This guide focuses on frame systems and procedures for affixing screen mesh to the frames and discusses the benefits and drawbacks of each.
Drawbar frames have several configurations for locking the fabric into the frame. One is a stretch-and-glue version, but most consist of either one to two plastic rods or a metal bar that slide into grooves or channels on the frame sides and lock the mesh in place. Which configuration to use depends mainly personal preference, but also on the mesh type and thread count you use. For instance, printers working with stainless-steel mesh tend to use the single plastic rod or metal bar locking mechanisms as opposed to the two-rod systems since these meshes are stiffer and the single-component locking systems are easier to work with. Locking the fabric in the frame uniformly is fairly critical to ensure a consistent stretch with drawbar systems.
The act of stretching screens on a drawbar frame usually consists of either turning a series of bolts along the side of the frame or using a special tool on the corners to draw the bar back mechanically. In the first scenario, depending on how much you turn each individual bolt along the frame, you can influence the fabric in that general area to compensate for any inconsistencies in the way the mesh was loaded. In the second situation, the construction of the frame may cause issues because as you tension the mesh, the dimensions of the frame will increase. This is not a problem in some applications, but it’s something to keep in mind if you’re considering this frame type.
Roller frames are clearly the most popular of the retensionable frames. Once again, some skill is required to use these frames, but once they are mastered, roller frames provide a quick and easy method of making a screen. The principle behind the roller frame is that the fabric is locked in the frame with either a plastic strip or two round plastic rods. Then the rollers are turned away from each other to increase the tension. Just like the drawbar frame, the fabric can be retensioned to a degree to compensate for tension lost during printing. Also, pneumatic tensioning systems are offered for roller frames to simplify tensioning even more.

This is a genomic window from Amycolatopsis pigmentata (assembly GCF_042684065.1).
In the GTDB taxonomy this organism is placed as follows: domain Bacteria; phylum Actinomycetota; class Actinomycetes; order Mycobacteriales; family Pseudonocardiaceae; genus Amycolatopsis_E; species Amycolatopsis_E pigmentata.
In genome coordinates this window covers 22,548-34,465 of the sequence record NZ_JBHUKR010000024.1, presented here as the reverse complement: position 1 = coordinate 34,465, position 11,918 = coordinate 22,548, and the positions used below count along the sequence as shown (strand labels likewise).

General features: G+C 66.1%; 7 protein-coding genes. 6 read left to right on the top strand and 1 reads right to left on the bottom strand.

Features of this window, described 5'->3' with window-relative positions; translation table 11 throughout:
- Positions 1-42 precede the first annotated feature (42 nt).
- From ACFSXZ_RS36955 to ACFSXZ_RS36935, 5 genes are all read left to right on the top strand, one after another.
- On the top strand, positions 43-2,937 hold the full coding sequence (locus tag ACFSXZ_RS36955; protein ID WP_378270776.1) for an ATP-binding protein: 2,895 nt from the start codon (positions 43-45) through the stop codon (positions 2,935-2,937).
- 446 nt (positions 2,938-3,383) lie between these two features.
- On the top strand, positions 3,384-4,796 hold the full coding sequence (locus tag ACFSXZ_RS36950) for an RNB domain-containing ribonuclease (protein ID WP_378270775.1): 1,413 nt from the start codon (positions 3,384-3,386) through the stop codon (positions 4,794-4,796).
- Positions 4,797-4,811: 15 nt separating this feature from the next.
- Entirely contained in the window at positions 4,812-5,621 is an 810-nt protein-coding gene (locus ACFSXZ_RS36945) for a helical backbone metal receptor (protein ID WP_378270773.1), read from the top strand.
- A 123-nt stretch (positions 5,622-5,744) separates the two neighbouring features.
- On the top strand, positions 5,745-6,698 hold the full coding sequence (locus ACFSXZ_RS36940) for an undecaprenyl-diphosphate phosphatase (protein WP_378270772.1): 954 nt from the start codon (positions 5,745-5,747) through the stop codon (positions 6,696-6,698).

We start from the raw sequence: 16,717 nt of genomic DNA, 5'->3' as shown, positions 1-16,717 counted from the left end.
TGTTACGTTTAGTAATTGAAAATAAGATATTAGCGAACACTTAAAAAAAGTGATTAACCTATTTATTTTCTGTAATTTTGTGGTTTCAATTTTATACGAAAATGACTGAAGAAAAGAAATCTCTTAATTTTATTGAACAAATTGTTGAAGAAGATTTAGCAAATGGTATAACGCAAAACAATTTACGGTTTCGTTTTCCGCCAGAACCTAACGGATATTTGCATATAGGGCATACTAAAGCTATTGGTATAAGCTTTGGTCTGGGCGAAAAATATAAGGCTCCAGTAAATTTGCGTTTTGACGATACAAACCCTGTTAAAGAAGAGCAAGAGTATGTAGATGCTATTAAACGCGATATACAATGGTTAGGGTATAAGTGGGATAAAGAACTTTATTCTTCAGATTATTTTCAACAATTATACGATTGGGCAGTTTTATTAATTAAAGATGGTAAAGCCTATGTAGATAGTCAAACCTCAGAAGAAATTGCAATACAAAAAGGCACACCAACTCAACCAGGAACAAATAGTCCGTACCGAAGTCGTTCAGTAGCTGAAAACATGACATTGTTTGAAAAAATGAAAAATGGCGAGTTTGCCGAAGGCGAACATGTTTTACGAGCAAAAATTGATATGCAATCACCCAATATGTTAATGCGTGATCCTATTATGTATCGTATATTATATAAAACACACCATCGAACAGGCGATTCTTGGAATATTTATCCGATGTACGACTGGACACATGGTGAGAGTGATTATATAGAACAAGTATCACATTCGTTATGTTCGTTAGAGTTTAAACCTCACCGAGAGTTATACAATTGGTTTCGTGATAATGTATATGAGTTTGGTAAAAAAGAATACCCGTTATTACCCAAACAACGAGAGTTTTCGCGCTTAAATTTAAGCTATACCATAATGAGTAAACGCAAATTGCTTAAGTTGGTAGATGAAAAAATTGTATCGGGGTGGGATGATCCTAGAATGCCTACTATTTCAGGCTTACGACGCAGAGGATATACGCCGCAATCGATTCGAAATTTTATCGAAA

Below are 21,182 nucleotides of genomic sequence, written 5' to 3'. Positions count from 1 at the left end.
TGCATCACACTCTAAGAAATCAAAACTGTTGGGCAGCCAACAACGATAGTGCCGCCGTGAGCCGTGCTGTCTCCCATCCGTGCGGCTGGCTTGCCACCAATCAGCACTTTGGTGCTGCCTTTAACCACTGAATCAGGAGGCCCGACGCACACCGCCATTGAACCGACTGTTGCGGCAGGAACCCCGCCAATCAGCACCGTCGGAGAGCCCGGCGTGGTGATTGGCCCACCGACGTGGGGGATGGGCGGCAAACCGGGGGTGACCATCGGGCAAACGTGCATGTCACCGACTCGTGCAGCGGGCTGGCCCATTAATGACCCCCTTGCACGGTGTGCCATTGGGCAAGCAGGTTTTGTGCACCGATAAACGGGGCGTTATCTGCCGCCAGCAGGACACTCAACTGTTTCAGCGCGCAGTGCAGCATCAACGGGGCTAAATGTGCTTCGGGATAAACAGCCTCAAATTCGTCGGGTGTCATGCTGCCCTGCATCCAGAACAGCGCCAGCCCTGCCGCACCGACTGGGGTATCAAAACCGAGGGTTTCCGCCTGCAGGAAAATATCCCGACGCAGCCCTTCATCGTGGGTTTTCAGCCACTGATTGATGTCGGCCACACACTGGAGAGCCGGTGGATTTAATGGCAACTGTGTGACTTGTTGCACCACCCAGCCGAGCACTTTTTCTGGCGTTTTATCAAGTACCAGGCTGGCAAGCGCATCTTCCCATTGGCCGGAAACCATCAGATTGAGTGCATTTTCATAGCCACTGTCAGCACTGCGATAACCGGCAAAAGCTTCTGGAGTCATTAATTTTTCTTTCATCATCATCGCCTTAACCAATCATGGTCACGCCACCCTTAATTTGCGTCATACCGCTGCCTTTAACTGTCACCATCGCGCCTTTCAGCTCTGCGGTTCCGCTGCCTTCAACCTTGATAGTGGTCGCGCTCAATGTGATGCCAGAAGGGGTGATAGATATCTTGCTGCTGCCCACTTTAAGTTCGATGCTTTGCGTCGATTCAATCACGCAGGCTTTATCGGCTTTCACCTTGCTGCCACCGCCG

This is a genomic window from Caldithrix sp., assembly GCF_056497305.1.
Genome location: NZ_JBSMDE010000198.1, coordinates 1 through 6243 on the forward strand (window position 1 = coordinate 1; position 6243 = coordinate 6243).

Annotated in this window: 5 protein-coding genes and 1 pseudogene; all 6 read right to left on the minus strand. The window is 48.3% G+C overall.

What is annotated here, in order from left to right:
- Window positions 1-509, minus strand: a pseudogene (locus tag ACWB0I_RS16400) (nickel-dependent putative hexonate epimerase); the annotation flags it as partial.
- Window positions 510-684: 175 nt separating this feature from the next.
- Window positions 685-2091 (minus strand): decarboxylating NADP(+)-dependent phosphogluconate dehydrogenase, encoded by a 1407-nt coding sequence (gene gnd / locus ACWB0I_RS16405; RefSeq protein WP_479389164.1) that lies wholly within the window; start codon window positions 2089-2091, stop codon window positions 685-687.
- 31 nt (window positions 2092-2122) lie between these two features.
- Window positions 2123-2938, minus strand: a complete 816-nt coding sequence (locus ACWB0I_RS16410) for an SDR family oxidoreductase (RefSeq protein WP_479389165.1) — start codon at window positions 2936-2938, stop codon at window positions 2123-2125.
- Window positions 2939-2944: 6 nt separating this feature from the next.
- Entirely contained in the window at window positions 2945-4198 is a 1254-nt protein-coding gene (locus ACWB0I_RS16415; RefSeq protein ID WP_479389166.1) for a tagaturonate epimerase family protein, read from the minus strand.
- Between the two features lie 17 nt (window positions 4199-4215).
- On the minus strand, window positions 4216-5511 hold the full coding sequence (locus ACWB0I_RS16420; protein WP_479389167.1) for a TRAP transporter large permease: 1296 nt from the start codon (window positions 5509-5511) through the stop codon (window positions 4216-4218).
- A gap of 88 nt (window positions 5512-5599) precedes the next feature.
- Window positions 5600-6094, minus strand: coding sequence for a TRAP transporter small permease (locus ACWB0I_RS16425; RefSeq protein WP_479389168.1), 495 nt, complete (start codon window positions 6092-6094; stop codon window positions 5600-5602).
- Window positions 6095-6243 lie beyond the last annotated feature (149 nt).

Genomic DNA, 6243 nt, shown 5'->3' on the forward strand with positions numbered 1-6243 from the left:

With all retensionable frames, you have to take care when reclaiming and handling due to the fact that there are many pockets in which cleaning chemicals can collect, only to drip out at the worst possible time. The other common issue with these frames is that oily reclaimers and ink washes tend to get trapped in the locking channels and can sometimes lead to the fabric slipping out of the channels. Liquids also can leak into the hollow tubes. This problem is quite common when using a dip tank in the screen-cleaning area. Everything works fine until the frame is placed under vacuum in the exposure unit, which causes chemicals trapped inside the tubes to be pulled out and across the screen, ruining the emulsion.
Did you enjoy this article? Click here to subscribe to the magazine.